The U.S. Shale Industry Might Not Survive the Saudi-Russian Oil War of 2020

By Justice Clark Litle

The overnight futures markets were a stunning sight to behold this weekend.

On Sunday night, the Brent and West Texas Intermediate crude oil futures markets were down more than 30% at their lowest point. That is the wildest price move for crude since the first Gulf War in 1991. 

Crude oil is still, by far, the most important commodity in the world. Prior to the coronavirus slowdown, the world consumed roughly 100 million barrels of oil per day.

For a commodity of such widespread use and importance to shed over 30% of its value — in less than 24 hours — is almost unthinkable. On Monday, March 9, as of this writing, crude is still down 23%.

So what in the world happened?

On Friday in Vienna, a new “oil war” broke out between Saudi Arabia and Russia. And while the Saudis and the Russians are gunning for each other in this new oil war, the real target for both is the U.S. shale industry.

This time, they might actually succeed, too. In the Saudi-Russian oil war of 2020, much of the U.S. shale industry could actually be wiped out, with only a small handful of hardy players remaining.

It started out as a fairly normal OPEC meeting.

On Friday, oil ministers from the Organization of Petroleum Exporting Countries (OPEC) got together to discuss the need for production cuts in light of the coronavirus slowdown. Travel cancellations and business disruptions have lowered oil demand at the margins; OPEC wanted production cuts to match this reality.

Saudi Arabia, led by Mohammad bin Salman, the arrogant 34-year-old crown prince known by his initials, MbS, wanted a production cut of 1.5 million barrels per day, and they demanded that Russia participate. That’s when a fight broke out.

Russia is not an official member of OPEC, but as a major oil producer, Russia usually plays along and coordinates with OPEC decisions.

Not this time. Vladimir Putin said “nyet” to the Crown Prince, and made clear that Russia would not participate in any cuts. This made Saudi Arabia angry; Russia was clearly refusing to play ball. Next thing you know, an oil war broke out, in which both sides decided to sell their oil aggressively.

So crude oil futures plummeted over the weekend — falling 30% in overnight trading — on the prospect of Saudi Arabia and Russia pumping flat out as they fight for market share.

And again, a big part of the logic here, and a big reason Saudi Arabia and Russia have started a new oil war in the first place, is the opportunity to vaporize the U.S. shale industry as collateral damage.

Saudi Arabia has gone after the U.S. oil industry at least twice before. In 1986, the Saudis opened up the taps and flooded the market with oil in an effort to drown the U.S. energy patch. That effort largely worked. The domestic U.S. oil industry grew deeply fearful of Saudi oil power after that.

A few decades later, in late 2014, the Saudis tried it again.

With the price of West Texas crude oil above $90 a barrel in 2014, the Saudis announced their intention to open the taps, with the hope of putting U.S. shale producers permanently out of business. Over the next 18 months or so, the crude oil price plummeted into the $20s. It didn’t kill U.S. shale producers, though.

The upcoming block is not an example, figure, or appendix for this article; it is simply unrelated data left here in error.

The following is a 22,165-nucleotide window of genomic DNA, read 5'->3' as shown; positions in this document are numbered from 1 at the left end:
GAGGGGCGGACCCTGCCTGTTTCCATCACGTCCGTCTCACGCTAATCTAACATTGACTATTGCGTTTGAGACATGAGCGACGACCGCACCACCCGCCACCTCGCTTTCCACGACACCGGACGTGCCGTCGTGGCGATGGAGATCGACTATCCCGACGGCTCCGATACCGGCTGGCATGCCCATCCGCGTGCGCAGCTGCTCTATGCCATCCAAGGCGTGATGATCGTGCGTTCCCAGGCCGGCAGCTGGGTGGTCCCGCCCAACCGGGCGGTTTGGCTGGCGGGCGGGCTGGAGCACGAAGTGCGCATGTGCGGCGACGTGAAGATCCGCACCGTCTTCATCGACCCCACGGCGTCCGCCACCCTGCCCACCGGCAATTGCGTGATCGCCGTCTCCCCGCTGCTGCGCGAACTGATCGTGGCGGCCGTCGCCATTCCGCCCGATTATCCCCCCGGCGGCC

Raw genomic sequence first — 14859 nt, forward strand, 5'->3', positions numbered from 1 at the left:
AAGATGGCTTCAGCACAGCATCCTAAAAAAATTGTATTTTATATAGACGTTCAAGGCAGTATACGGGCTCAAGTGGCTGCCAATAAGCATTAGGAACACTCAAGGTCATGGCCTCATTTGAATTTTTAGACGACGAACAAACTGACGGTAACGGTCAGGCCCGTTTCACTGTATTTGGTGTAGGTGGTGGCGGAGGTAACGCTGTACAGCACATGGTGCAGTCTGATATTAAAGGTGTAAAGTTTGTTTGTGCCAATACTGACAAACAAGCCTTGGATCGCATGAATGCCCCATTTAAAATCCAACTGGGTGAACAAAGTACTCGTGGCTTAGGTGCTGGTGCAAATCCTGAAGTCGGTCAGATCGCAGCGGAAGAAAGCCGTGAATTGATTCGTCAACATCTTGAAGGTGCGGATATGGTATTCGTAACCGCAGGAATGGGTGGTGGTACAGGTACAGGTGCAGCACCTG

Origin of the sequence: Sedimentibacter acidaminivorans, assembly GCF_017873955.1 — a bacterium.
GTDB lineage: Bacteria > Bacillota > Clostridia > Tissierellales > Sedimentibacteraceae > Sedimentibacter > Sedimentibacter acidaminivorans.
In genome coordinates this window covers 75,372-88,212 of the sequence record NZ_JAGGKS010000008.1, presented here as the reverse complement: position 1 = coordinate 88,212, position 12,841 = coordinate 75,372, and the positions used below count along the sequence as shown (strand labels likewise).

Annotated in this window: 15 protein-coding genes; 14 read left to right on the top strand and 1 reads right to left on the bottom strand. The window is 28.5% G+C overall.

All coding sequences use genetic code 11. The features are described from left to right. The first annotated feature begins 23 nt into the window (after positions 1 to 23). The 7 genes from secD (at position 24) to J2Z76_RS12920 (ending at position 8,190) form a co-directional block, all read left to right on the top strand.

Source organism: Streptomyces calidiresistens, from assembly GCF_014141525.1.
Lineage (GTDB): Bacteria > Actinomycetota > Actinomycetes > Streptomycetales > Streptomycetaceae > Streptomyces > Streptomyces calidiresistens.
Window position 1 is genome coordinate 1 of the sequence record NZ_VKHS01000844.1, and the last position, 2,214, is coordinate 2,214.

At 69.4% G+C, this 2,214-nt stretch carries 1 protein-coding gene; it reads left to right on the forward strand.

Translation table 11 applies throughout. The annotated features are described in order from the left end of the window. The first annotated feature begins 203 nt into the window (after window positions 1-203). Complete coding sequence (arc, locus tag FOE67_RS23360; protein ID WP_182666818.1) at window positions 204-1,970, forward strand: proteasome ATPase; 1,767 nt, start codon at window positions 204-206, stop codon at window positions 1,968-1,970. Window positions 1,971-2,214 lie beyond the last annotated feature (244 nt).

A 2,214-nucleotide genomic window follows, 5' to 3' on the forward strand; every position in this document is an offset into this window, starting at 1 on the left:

So why might a new “oil war” extinguish U.S. shale producers in 2020 when the same idea failed in 2014? Because in 2014, the U.S. shale industry had two things that are no longer available today: Ample financing and investor optimism.

Five years ago, it was almost impossible to kill the U.S. shale industry because financing was so readily available, and because operations could easily change hands rather than disappear.

If a shale outfit was facing trouble in the 2015 period, it could raise investor capital or do a new round of financing. And even if that particular shale company went under, a distressed buyer with cash on hand could buy the wells and keep the oil flowing.

So a big feature of the “hard-to-kill” U.S. shale business was a steady flow of financial lubrication that kept the wells in production, coupled with investor enthusiasm for shale plays in general.

But fast forward to 2020 and investors have fallen out of love with shale. Wall Street has grown tired of pumping hundreds of billions into the shale patch without a decent return on equity.

Worse still, credit markets are no longer friendly to U.S. shale producers — investor optimism has departed from the space — and industry debt loads are close to maxed out.

All of this means that, if Saudi Arabia and Russia succeed in driving the oil price down to $20 a barrel, or even back into the teens, they might successfully decimate the U.S. shale industry this time.

That would set up the conditions for a severe and inflationary shortage of crude oil later on, but that’s a different story. In the meantime, the energy sector is in for a world of hurt, and this could go on for a while.

If you are tempted to buy energy stocks because they are cheap, you should probably resist the temptation, as conditions are now right to make them “value traps” — the term when supposedly cheap assets continue to fall sharply in value.

(What’s the difference between a stock that is down 90% and a stock that’s down 80% and falls again by half? There isn’t a difference, it’s the same thing — except the second one is a value trap.)

With all of that said, there will be some very interesting opportunities on the other side of this. The oil wars of 2020 will have a whole roster of intriguing side-effects.